After all, college will pass by quickly, so take advantage of it! Your school could potentially grow on you, and you might prefer completing all four years there.
You now know that you need to work hard at your original school and that you should make the most of your time there. What happens if you’re still looking to transfer in the future? Keep the following in mind:
#3 You Might Feel Like a Freshman…But with University Experience and Less Time
When I transferred to UC Berkeley, I felt like a freshman all over again in some ways, even though I was technically an upperclassman. I got lost multiple times during the first few weeks of school and knew very few people. On the flip side, I already had a sense of how lectures and discussions section worked; I knew how clubs and organizations generally operated; and I had experience living in the dorms from UCSB.
This could possibly be viewed as an “advantage” of transferring from another UC institution—you already have a sense of what being at a 4-year university is like. Nonetheless, this dichotomy of being an upperclassman but feeling like a freshman was something I had to grapple with.
In addition, as I will explain in more detail below, you inherently have less time than freshman by nature—less time to get acclimated, less time to make friends, less time to join clubs, and less time to explore all that your new school has to offer. This will be the reality you will face should you choose to transfer.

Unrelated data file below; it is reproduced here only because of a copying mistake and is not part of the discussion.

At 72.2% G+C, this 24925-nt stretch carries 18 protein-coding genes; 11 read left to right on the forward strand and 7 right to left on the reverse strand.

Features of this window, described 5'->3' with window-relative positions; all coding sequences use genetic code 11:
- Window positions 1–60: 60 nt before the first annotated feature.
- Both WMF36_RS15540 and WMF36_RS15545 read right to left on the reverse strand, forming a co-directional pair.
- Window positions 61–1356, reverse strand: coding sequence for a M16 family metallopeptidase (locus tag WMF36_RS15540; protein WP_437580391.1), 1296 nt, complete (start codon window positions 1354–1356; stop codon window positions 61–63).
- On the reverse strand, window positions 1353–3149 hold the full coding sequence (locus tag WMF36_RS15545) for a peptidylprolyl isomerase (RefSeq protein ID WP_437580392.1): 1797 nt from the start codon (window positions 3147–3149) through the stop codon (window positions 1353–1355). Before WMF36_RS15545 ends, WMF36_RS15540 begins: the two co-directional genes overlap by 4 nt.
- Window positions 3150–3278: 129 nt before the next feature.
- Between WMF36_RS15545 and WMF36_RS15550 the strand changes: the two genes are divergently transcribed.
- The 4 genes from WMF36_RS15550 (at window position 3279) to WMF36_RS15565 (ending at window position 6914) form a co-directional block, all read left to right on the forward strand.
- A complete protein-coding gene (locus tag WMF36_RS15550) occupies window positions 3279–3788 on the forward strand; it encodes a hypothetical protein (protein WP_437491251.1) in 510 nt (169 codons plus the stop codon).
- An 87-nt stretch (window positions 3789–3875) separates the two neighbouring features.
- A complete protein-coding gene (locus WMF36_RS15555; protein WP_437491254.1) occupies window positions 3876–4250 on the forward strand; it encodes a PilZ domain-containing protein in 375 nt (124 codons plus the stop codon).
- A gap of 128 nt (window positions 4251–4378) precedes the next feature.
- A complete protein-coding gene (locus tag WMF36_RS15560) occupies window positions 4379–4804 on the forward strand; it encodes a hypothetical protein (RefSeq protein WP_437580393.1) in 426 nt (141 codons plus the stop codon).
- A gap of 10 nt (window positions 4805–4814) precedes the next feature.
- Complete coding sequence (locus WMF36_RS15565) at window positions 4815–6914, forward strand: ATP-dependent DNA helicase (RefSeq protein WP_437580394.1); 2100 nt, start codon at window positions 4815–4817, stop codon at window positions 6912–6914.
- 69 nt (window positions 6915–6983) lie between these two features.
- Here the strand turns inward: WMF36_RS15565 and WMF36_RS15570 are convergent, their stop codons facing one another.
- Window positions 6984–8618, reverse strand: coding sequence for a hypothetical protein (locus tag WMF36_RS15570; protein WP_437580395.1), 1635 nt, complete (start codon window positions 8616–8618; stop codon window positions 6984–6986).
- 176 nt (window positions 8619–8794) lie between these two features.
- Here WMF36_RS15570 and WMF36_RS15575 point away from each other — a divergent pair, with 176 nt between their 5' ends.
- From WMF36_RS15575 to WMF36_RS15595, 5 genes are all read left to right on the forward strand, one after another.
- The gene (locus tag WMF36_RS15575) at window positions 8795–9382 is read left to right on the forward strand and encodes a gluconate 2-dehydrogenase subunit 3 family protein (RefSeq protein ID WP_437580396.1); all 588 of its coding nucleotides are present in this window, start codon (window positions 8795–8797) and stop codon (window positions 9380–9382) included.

#4 People Might Not Understand What It Feels like to Transfer Between UC Campuses
As previously mentioned, California community college students make up the vast majority of transfer students. Even within the transfer community, you’ll likely be in a unique position if you transfer from another UC campus, which can feel isolating. I would strongly encourage you to reach out to your support system as you try to build a community at your new school.
#5 There is a Big Difference Between Quarter System & Semester System
I spent my first two years in the quarter system before transferring to a school that uses the semester system. From my experience, that was an adjustment. I had to learn how to pace myself so that I wouldn’t burn out by the end of the fifteen weeks. So, if you plan on applying to schools with a different system, I suggest taking that into account. Also, your units might not transfer, as I will elaborate on below.
#6 You Might Need to Retake Classes
I had to retake many of my major classes, perhaps partly because quarter system units and semester units might be weighted differently. On one hand, this was a chance to solidify the information in my major classes or see the information presented in a different way.
On the other hand, I also had to decide if I wanted to take all the classes I was interested in and risk not graduating in four years, or focus on taking the mandatory classes which would give me a higher chance of graduating “on time.”